Gene transfer of the vascular endothelial growth factor receptor flt-1 suppresses pulmonary metastasis associated with lung growth Academic Article uri icon


MeSH Major

  • Adenocarcinoma
  • Colonic Neoplasms
  • Genetic Therapy
  • Lung Neoplasms
  • Neovascularization, Pathologic
  • Vascular Endothelial Growth Factor Receptor-1


  • Growth of solid tumor metastases is critically dependent on angiogenesis. We hypothesized that an "angiogenic-rich" milieu, as in pneumonectomy-induced lung growth, would be conducive to growth of pulmonary metastases, and that transfer of an antiangiogenic gene would suppress tumor growth. Two weeks after left pneumonectomy in BALB/c mice, right lung mass increased 1.5-fold compared with controls (P < 0.0001). Our pulmonary metastases model, intravenous administration of beta-galactosidase (betagal)-marked CT26.CL25 colon carcinoma cells, resulted in diffuse metastases at 12 d after administration. However, if left pneumonectomy was performed 1 d before tumor cell administration, right lung mass was increased 1.7-fold after 12 d (P < 0.001 compared with the right + left lung of controls), and betagal activity was greater (2.8-fold, P < 0.05). To assess antiangiogenesis therapy, tumor cells were administered 1 d after pneumonectomy and 1 d later, 5 x 10(8) plaque-forming units of Adsflt (an Ad vector expressing the extracellular portion of the flt-1 vascular endothelial growth factor [VEGF] receptor) was administered. Compared with controls, mice receiving Adsflt via intranasal or intravenous routes showed suppression of pneumonectomy-induced tumor growth (P < 0.01, both routes compared with controls). Postpneumonectomy lung growth enhances growth of lung metastases, but this can be suppressed with Adsflt antiangiogenesis therapy.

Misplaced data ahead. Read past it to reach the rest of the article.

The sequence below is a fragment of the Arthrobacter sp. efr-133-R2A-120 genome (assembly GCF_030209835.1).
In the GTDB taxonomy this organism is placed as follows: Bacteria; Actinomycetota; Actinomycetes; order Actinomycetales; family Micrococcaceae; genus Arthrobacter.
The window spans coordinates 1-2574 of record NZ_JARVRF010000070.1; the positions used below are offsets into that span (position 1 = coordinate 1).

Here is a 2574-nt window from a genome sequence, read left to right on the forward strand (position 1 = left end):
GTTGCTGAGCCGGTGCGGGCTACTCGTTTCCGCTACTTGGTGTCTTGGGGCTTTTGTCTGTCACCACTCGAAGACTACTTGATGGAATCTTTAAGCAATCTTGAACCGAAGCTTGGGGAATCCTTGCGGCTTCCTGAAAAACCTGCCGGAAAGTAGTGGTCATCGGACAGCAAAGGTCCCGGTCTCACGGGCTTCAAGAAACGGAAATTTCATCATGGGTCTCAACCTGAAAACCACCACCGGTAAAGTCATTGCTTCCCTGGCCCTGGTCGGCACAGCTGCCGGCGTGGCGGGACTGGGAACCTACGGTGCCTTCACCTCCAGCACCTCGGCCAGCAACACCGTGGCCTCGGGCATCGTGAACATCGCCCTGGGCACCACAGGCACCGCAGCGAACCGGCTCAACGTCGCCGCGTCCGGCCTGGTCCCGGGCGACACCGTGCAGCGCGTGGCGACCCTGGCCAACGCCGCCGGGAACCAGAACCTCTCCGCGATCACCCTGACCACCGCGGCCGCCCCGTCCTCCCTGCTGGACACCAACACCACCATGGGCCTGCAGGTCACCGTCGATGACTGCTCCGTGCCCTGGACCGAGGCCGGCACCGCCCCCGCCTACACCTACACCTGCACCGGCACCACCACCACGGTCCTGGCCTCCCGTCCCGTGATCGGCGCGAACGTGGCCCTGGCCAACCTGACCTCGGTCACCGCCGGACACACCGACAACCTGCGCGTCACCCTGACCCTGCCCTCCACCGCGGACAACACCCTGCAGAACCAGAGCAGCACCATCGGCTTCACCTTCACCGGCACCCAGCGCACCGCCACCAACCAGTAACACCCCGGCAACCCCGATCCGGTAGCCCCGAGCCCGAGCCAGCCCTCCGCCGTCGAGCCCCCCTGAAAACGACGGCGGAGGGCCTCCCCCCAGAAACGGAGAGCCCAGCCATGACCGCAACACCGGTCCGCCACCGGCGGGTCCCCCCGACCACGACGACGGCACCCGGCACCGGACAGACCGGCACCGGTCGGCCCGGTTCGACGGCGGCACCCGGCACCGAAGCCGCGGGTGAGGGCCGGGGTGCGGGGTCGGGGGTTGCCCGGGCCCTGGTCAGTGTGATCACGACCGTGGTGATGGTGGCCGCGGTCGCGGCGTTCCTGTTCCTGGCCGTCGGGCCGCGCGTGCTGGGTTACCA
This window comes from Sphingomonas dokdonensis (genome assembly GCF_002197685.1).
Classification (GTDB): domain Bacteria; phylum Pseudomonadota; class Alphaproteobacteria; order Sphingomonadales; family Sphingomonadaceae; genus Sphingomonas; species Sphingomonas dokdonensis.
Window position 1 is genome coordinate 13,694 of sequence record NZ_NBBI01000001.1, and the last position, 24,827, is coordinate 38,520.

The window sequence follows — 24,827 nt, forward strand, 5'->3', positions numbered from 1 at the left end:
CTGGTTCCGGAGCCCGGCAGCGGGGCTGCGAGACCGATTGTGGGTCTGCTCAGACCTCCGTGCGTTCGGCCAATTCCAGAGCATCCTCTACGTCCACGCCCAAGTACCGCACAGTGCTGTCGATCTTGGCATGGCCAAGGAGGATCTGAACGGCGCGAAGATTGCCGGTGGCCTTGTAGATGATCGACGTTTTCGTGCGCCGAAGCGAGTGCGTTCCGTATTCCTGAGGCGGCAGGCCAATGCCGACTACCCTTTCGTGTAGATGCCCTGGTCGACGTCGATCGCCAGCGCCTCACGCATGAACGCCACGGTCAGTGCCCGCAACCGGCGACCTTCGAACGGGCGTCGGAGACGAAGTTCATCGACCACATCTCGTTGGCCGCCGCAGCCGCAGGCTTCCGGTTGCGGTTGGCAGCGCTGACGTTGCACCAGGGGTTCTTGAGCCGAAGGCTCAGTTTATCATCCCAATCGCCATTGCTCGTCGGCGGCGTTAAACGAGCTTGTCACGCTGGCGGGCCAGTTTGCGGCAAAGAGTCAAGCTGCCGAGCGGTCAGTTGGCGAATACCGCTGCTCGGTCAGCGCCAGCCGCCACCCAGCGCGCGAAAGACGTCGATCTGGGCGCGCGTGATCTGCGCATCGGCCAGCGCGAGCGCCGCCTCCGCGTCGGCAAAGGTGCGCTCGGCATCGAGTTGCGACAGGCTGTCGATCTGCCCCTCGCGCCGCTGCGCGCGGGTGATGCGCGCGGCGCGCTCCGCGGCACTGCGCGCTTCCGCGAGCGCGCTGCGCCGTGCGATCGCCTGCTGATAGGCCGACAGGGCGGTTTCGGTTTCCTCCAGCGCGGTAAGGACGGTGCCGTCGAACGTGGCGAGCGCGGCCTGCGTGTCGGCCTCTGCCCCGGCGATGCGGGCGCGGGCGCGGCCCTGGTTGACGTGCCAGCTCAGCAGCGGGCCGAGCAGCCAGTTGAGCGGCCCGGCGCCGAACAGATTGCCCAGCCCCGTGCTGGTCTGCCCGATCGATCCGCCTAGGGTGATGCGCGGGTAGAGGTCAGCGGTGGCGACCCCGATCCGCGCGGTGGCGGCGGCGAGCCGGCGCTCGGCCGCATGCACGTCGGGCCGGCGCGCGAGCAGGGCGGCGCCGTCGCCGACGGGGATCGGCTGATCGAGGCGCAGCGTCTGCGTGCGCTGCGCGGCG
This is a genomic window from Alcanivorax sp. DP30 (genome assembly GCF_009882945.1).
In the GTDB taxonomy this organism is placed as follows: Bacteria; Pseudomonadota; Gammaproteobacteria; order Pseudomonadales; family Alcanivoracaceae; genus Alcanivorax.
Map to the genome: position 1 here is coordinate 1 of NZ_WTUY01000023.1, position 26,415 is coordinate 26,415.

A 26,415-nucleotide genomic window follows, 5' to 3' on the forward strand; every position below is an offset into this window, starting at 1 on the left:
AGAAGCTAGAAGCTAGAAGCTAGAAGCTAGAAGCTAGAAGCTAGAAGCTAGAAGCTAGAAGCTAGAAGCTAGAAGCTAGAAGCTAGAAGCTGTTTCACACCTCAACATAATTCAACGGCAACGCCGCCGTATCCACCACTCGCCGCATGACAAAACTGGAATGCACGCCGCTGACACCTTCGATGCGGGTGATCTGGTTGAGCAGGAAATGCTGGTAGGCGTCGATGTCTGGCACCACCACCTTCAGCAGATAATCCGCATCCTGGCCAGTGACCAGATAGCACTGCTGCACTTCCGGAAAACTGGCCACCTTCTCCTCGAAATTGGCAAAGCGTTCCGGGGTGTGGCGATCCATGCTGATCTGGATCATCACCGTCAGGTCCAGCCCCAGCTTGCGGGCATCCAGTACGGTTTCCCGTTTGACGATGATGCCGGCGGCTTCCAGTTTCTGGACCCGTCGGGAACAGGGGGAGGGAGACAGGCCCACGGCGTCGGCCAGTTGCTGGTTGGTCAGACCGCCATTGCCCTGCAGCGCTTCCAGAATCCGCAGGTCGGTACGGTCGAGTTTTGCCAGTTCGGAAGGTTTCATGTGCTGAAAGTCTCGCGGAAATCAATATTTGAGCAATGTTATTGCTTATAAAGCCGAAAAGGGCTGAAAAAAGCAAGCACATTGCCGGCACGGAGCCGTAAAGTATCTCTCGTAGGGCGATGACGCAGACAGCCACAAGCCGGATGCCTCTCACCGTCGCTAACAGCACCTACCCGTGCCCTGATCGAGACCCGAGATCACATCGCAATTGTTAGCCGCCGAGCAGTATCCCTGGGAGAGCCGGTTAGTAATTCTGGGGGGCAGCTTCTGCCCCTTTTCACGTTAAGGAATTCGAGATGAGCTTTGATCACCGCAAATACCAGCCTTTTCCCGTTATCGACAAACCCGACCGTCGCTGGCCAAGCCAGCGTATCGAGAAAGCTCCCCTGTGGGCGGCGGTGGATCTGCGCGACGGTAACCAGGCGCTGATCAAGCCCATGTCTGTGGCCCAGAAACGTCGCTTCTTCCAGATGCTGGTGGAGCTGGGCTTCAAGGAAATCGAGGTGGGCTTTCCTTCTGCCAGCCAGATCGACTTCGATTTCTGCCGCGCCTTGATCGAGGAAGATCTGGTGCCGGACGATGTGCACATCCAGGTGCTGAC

publication date

  • December 2005



  • Academic Article



  • eng

Digital Object Identifier (DOI)

  • 10.1165/rcmb.2005-0092OC

PubMed ID

  • 16151052

Additional Document Info

start page

  • 629

end page

  • 35


  • 33


  • 6